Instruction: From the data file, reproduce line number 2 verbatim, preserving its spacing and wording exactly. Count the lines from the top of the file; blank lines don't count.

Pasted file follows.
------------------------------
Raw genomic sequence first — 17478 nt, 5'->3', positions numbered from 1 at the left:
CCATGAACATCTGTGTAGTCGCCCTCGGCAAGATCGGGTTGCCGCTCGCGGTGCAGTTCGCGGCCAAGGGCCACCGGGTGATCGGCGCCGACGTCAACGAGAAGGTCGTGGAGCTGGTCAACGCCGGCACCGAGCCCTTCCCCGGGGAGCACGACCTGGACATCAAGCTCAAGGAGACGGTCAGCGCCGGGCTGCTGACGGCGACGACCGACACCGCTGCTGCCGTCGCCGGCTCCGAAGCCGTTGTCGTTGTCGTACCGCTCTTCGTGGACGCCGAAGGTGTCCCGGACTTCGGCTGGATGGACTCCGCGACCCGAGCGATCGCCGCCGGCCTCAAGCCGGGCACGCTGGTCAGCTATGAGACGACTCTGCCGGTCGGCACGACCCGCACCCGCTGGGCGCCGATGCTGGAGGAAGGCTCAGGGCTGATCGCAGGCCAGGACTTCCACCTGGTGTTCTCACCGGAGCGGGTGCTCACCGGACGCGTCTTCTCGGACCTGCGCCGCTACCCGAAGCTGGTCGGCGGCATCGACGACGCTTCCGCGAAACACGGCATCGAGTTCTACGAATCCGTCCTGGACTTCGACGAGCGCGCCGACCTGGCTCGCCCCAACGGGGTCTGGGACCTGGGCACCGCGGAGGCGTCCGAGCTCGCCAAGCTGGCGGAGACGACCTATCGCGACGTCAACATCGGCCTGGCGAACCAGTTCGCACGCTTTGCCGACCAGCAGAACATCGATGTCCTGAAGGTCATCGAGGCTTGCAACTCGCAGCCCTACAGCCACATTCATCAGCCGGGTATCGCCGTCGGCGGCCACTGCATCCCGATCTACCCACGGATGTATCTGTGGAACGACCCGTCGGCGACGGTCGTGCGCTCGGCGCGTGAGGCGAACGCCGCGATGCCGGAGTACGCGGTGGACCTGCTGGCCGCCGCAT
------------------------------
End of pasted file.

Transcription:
CCATGAACATCTGTGTAGTCGCCCTCGGCAAGATCGGGTTGCCGCTCGCGGTGCAGTTCGCGGCCAAGGGCCACCGGGTGATCGGCGCCGACGTCAACGAGAAGGTCGTGGAGCTGGTCAACGCCGGCACCGAGCCCTTCCCCGGGGAGCACGACCTGGACATCAAGCTCAAGGAGACGGTCAGCGCCGGGCTGCTGACGGCGACGACCGACACCGCTGCTGCCGTCGCCGGCTCCGAAGCCGTTGTCGTTGTCGTACCGCTCTTCGTGGACGCCGAAGGTGTCCCGGACTTCGGCTGGATGGACTCCGCGACCCGAGCGATCGCCGCCGGCCTCAAGCCGGGCACGCTGGTCAGCTATGAGACGACTCTGCCGGTCGGCACGACCCGCACCCGCTGGGCGCCGATGCTGGAGGAAGGCTCAGGGCTGATCGCAGGCCAGGACTTCCACCTGGTGTTCTCACCGGAGCGGGTGCTCACCGGACGCGTCTTCTCGGACCTGCGCCGCTACCCGAAGCTGGTCGGCGGCATCGACGACGCTTCCGCGAAACACGGCATCGAGTTCTACGAATCCGTCCTGGACTTCGACGAGCGCGCCGACCTGGCTCGCCCCAACGGGGTCTGGGACCTGGGCACCGCGGAGGCGTCCGAGCTCGCCAAGCTGGCGGAGACGACCTATCGCGACGTCAACATCGGCCTGGCGAACCAGTTCGCACGCTTTGCCGACCAGCAGAACATCGATGTCCTGAAGGTCATCGAGGCTTGCAACTCGCAGCCCTACAGCCACATTCATCAGCCGGGTATCGCCGTCGGCGGCCACTGCATCCCGATCTACCCACGGATGTATCTGTGGAACGACCCGTCGGCGACGGTCGTGCGCTCGGCGCGTGAGGCGAACGCCGCGATGCCGGAGTACGCGGTGGACCTGCTGGCCGCCGCAT